heart alerts veterinarians about cardiovascular disease when
murmurs and abnormal rhythms are heard. The next tool for the
evaluation of horses with murmurs or arrhythmias is centered on the
echocardiogram. This diagnostic modality is becoming increasingly
available at many referral equine hospitals.
Aiding the assessment of athletic performance in equine sports,
Standardized Exercise Testing (SET) can be useful to evaluate poor
performance, the assessment of training progression, and as
preventative medicine tools.
In order to utilize SET in western performance horses clinicians
at the Texas A&M University College of Veterinary Medicine
& Biomedical Sciences (CVM) are validating a protocol for
exercise testing. Horses in this study are competitors on the Texas
A&M Intercollegiate Stock Horse Team and had met show season
“Clinicians are hoping this protocol will be useful for
investigating poor performance and as a preventative medicine
approach of the management of high-level western performance horse
athletes,” said Dr. Cris Navas, a clinician and professor of equine
internal medicine in the CVM’s Veterinary Medical Teaching Hospital
“This comprehensive exercise testing protocol simultaneously
evaluates musculoskeletal, respiratory, and cardiovascular systems
and was assessed by historical questionnaires, general physical,
and subjective lameness examinations and gait analysis using
digital body mounted sensors,” he said. “Resting and dynamic upper
airway endoscopy, plus evaluation of respiratory tract secretions
were utilized. Echocardiograms, resting, and exercising
electrocardiograms (ECGs), sweat responses testing, and laboratory
values were acquired during the project. ”
Subclinical abnormalities were detected frequently in these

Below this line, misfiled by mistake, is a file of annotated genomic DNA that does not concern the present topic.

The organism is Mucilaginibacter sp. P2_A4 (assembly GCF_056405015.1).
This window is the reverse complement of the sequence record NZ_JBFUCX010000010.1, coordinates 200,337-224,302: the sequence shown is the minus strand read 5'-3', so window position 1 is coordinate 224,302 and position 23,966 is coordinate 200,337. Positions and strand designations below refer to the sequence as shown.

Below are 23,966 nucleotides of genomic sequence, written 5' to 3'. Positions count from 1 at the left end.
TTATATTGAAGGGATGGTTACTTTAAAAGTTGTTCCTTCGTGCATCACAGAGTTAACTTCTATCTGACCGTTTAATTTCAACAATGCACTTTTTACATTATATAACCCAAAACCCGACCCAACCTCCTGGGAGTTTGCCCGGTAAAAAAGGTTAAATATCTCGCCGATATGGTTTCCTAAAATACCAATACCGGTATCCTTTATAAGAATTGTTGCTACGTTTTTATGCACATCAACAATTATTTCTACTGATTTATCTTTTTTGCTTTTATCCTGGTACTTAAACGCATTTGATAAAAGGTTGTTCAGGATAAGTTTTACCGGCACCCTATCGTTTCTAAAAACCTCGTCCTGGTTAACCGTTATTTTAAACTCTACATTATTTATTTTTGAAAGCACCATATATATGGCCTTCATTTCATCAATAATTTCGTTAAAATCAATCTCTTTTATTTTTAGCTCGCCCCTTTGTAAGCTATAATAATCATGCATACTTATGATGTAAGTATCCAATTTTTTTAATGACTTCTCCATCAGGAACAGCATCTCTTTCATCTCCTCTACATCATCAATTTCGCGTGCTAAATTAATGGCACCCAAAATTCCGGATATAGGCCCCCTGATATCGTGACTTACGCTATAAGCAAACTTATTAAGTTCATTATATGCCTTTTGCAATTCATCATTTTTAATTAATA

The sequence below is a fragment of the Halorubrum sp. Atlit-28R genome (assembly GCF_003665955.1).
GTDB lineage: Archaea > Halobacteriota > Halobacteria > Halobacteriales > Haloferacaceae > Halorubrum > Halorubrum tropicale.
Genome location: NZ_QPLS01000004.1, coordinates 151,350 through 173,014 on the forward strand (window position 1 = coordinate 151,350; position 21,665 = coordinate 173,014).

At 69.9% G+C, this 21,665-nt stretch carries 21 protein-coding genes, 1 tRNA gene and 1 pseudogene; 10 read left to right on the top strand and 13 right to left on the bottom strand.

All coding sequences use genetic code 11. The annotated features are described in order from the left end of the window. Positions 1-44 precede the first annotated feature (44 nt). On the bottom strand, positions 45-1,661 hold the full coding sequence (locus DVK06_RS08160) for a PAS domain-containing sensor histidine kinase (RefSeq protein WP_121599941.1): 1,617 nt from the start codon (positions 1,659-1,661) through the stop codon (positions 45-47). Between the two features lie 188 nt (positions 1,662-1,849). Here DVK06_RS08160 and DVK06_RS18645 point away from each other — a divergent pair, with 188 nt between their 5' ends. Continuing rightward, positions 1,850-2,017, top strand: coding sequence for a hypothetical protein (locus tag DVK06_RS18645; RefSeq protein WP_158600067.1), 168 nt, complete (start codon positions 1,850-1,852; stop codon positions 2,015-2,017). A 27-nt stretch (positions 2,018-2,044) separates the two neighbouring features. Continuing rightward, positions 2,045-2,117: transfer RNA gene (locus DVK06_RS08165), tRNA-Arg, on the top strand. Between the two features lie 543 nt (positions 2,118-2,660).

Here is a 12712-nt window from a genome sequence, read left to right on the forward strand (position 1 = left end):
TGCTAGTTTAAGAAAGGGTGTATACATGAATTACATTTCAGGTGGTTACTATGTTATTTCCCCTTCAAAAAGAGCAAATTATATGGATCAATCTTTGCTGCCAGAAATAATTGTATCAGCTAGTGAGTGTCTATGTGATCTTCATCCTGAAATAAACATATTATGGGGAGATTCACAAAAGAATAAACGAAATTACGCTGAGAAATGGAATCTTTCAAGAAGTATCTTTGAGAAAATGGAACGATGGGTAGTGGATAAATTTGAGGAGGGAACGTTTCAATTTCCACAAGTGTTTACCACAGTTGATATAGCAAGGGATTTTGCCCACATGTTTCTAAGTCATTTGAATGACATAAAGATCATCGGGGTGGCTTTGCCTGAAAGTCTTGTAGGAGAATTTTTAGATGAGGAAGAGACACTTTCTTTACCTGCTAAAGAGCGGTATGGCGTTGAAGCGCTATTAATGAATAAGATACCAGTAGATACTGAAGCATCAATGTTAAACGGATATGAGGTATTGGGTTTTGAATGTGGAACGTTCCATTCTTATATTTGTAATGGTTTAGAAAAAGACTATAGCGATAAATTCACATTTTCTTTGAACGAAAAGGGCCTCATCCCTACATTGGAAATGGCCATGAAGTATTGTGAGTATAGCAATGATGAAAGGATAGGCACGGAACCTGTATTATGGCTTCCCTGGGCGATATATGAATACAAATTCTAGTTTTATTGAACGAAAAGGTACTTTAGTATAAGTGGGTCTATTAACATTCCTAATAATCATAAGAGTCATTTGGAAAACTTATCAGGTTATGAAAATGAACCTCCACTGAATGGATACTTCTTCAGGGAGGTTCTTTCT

horses—with the musculoskeletal system being the most commonly
“But cardiovascular, plus upper and lower airway abnormalities,
were also detected. These results suggest exercise tests may be
useful to detect subclinical abnormalities in western performance
horses,” Navas said. “Further evaluation of both normally and
poorly performing horses is necessary to determine if exercise
testing can improve health, performance, and welfare of these
“For people with horses with poor performance, my
recommendations are to have a veterinarian you are confident with
examine the horse,” he said. “If there is a clear abnormality—like
lameness, wheezes, coughing, heart murmurs—that can explain the
performance problem, investigate or treat. If there is no smoking
gun, do an exercise test that evaluates all body systems at the
same time. This has two advantages: saving time, while diagnosing
subclinical problems that can be treated simultaneously. The
disadvantage is cost and sometimes inconvenience.”
The CVM believes each member of a team—which includes a
primary-care veterinarian, trainer, and specialist in internal
medicine, surgery, sports medicine, and rehabilitation—can solve
part of the poor performance or preventative medicine equation.
“With the help of the Texas veterinary community, we hope to
move forward with further clinical trials in sports medicine that
also will hopefully prevent the rare events associated with equine
activities or sports resulting in compromised (sudden death) safety
of horse and rider and public perception of welfare during
equestrian sports,“ Navas said.
“I should think that ranch horses should follow the same pattern
as occurs in previous studies in sport horses, in that they often
have several subclinical diseases simultaneously that don’t quite
stop them from exercising,” Navas said. “Lameness is consistently
the most common one in other groups, then respiratory, second,
depending on the group, then cardiac disease more rarely.”
Ranchers and cowhands may not label their “toppy” horses as
“elite equine athletes,” but when athleticism (turning a cow),
speed (getting around cattle fixin’ to scatter), agility (dropping
off in a draw), and excitement (‘ringy’ cows, town, indoor arenas)
are considered, ranch horses may be more “elite” than previously
Food for thought, considering numbers of ranch horse sales (and
average price tags) are increasing: “Sound, gentle, capable,
athletic…with a BIG HEART“ are always good in sale catalogue
For more information about the Texas A&M College of
Veterinary Medicine & Biomedical Sciences, please visit our
website at vetmed.tamu.edu or join us on Facebook, Instagram, and Twitter.
This article, written by Dr. Ginger Elliott, was previously
published in Livestock Weekly. It appears in the Spring 2018 edition of CVM Today magazine.
Contact Information: Megan Palsa, Executive
Director of Communications, Media & Public Relations, Texas
A&M College of Veterinary Medicine & Biomedical Science; firstname.lastname@example.org;
979-862-4216; 979-421-3121 (cell)